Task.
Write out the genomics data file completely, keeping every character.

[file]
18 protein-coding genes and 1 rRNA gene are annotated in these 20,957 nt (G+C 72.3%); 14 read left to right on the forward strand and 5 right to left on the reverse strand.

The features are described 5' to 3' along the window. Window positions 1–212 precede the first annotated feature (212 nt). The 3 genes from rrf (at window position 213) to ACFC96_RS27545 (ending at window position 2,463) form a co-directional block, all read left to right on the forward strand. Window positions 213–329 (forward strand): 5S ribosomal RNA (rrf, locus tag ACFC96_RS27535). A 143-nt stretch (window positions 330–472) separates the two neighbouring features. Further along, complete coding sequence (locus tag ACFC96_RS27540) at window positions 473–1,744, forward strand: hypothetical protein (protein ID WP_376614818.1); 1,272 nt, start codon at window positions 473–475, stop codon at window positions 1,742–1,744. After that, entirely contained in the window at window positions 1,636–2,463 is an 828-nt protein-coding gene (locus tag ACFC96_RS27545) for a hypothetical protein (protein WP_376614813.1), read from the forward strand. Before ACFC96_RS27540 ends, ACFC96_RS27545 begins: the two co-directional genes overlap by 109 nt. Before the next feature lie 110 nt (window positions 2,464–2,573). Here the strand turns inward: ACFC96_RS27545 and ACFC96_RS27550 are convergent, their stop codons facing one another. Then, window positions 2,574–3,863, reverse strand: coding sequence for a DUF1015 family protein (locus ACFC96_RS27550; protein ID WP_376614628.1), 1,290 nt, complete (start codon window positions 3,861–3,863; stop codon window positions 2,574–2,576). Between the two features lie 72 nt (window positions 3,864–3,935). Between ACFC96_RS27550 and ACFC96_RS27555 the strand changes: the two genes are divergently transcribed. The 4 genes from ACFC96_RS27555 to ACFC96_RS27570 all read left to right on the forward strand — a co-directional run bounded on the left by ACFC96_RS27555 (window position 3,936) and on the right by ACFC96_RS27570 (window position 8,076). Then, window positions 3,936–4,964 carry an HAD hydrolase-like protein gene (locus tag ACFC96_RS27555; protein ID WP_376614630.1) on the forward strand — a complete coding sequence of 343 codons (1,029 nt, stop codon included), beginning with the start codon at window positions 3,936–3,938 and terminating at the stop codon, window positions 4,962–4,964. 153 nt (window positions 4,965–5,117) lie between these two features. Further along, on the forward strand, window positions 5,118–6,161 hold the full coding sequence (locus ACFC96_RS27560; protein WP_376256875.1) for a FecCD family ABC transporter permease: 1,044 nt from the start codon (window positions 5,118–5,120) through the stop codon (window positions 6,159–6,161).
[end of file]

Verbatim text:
18 protein-coding genes and 1 rRNA gene are annotated in these 20,957 nt (G+C 72.3%); 14 read left to right on the forward strand and 5 right to left on the reverse strand.

The features are described 5' to 3' along the window. Window positions 1–212 precede the first annotated feature (212 nt). The 3 genes from rrf (at window position 213) to ACFC96_RS27545 (ending at window position 2,463) form a co-directional block, all read left to right on the forward strand. Window positions 213–329 (forward strand): 5S ribosomal RNA (rrf, locus tag ACFC96_RS27535). A 143-nt stretch (window positions 330–472) separates the two neighbouring features. Further along, complete coding sequence (locus tag ACFC96_RS27540) at window positions 473–1,744, forward strand: hypothetical protein (protein ID WP_376614818.1); 1,272 nt, start codon at window positions 473–475, stop codon at window positions 1,742–1,744. After that, entirely contained in the window at window positions 1,636–2,463 is an 828-nt protein-coding gene (locus tag ACFC96_RS27545) for a hypothetical protein (protein WP_376614813.1), read from the forward strand. Before ACFC96_RS27540 ends, ACFC96_RS27545 begins: the two co-directional genes overlap by 109 nt. Before the next feature lie 110 nt (window positions 2,464–2,573). Here the strand turns inward: ACFC96_RS27545 and ACFC96_RS27550 are convergent, their stop codons facing one another. Then, window positions 2,574–3,863, reverse strand: coding sequence for a DUF1015 family protein (locus ACFC96_RS27550; protein ID WP_376614628.1), 1,290 nt, complete (start codon window positions 3,861–3,863; stop codon window positions 2,574–2,576). Between the two features lie 72 nt (window positions 3,864–3,935). Between ACFC96_RS27550 and ACFC96_RS27555 the strand changes: the two genes are divergently transcribed. The 4 genes from ACFC96_RS27555 to ACFC96_RS27570 all read left to right on the forward strand — a co-directional run bounded on the left by ACFC96_RS27555 (window position 3,936) and on the right by ACFC96_RS27570 (window position 8,076). Then, window positions 3,936–4,964 carry an HAD hydrolase-like protein gene (locus tag ACFC96_RS27555; protein ID WP_376614630.1) on the forward strand — a complete coding sequence of 343 codons (1,029 nt, stop codon included), beginning with the start codon at window positions 3,936–3,938 and terminating at the stop codon, window positions 4,962–4,964. 153 nt (window positions 4,965–5,117) lie between these two features. Further along, on the forward strand, window positions 5,118–6,161 hold the full coding sequence (locus ACFC96_RS27560; protein WP_376256875.1) for a FecCD family ABC transporter permease: 1,044 nt from the start codon (window positions 5,118–5,120) through the stop codon (window positions 6,159–6,161).